August 24: Greece foreshadows another car crash for world economy

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Greece foreshadows another car crash for world economy

A POLITICAL commentator recently described the euro as “unworkable and unreformable” and capable only of producing “recurrent and worsening crises”.

Greece is currently on her third bailout and Mrs Merkel and Co are frantically trying to find a plaster big enough to cover the gaping hole in that country’s finances.

Whatever is produced, it will not work because Greece is bankrupt and needs debt write-off.

The only reform that will make the euro work is greater political and financial integration, but the political will to make that happen is not there and, in any case, it will take at least five years to achieve the treaty changes required.

In the meantime, the world economy is beginning to look very worrying. It is now seven years since the last global crisis so, on previous form, the next cannot be far away and no one is now deluded enough to think 
we have “abolished boom and bust”.

With the economies of China and Japan slowing down to a worrying extent, and growth here and in the US being less than firmly based, it is inevitable that the next crisis will test the euro, possibly to destruction, before the EU’s leaders have chance to implement any credible reforms.

Barack Obama is sitting out his last couple of years just trying to protect his legacy; David Cameron is still basking in his unexpected electoral success and the EU leaders are blinkered by their own euro-dogma. With all the western leaders seemingly asleep at the wheel, what chance is there that we can avert the slow motion car-crash looming?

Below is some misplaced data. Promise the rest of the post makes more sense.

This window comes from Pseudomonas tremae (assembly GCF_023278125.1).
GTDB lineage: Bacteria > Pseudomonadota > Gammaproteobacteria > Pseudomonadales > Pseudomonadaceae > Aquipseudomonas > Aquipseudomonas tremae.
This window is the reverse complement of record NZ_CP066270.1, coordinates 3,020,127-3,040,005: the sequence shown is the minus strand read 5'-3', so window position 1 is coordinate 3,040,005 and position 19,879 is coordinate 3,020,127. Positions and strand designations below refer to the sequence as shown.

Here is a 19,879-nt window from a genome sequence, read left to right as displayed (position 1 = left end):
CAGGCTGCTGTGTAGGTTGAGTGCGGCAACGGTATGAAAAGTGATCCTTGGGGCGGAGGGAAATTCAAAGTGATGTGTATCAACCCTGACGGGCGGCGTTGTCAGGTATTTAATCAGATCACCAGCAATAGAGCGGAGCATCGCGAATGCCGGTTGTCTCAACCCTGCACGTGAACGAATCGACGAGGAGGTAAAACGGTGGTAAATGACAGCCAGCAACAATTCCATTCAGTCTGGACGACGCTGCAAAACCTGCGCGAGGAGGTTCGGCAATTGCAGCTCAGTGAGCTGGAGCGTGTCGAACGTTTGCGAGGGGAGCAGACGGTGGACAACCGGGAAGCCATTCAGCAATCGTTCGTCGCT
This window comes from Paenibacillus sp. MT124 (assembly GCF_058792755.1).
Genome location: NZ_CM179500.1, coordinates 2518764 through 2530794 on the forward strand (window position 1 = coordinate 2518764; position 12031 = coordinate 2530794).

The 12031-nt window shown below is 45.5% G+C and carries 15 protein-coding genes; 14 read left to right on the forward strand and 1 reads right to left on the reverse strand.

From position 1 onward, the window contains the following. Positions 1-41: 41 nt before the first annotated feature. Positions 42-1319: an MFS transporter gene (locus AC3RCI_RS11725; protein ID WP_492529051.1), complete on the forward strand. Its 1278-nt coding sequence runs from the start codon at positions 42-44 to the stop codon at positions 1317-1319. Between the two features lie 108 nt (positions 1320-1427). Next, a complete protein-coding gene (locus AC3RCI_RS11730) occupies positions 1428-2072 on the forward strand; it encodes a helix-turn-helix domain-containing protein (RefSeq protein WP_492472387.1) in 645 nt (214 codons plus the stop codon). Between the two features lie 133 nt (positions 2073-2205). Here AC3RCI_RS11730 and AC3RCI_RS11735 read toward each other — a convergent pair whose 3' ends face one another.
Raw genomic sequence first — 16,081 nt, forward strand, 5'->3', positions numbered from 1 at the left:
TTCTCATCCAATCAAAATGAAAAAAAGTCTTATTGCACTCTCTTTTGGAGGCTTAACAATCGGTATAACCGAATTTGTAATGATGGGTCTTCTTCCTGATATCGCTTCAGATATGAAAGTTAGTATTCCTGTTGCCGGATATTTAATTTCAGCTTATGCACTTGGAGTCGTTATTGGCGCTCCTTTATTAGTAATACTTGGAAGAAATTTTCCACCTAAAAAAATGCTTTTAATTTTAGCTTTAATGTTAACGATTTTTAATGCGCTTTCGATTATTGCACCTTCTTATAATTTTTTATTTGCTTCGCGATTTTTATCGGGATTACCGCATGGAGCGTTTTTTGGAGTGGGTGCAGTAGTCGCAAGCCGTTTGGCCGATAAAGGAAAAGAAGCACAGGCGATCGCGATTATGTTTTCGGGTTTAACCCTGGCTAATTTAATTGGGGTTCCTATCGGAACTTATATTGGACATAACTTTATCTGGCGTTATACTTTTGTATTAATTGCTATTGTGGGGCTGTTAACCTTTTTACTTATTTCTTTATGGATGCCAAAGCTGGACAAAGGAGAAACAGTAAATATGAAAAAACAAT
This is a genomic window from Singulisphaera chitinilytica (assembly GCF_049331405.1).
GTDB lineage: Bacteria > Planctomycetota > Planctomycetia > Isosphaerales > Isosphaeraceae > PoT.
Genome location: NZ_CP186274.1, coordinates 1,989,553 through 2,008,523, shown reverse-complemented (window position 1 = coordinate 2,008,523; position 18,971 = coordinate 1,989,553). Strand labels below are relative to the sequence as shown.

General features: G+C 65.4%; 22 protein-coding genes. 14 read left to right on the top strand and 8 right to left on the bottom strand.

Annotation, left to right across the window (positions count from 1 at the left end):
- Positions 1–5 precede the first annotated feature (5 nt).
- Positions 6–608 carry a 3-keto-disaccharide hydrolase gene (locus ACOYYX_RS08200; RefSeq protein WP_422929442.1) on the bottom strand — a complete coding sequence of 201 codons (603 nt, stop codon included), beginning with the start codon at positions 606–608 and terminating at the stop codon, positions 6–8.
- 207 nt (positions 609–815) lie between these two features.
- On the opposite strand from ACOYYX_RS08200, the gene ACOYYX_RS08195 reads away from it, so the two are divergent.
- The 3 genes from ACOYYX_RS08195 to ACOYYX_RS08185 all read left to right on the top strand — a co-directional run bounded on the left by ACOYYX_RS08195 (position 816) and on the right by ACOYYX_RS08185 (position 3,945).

From: Nick Yates, Ukip Brighouse, Laverock Lane, Brighouse.

GREECE has missed the opportunity to take the first steps to departing the European Union; for it is inevitable they will leave.

A nation cannot function without controlling its currency by devaluing, revaluing or responding to market forces.

With their economy in tatters, unemployment at 50 per cent and ever more stringent financial restrictions imposed upon them which will shrink the economy they have no chance of repaying the further 61 billion euro loan recently approved by the German government.

And why does this loan have to be approved by the German government and no other in Europe? Aren’t we all supposed to be equal?

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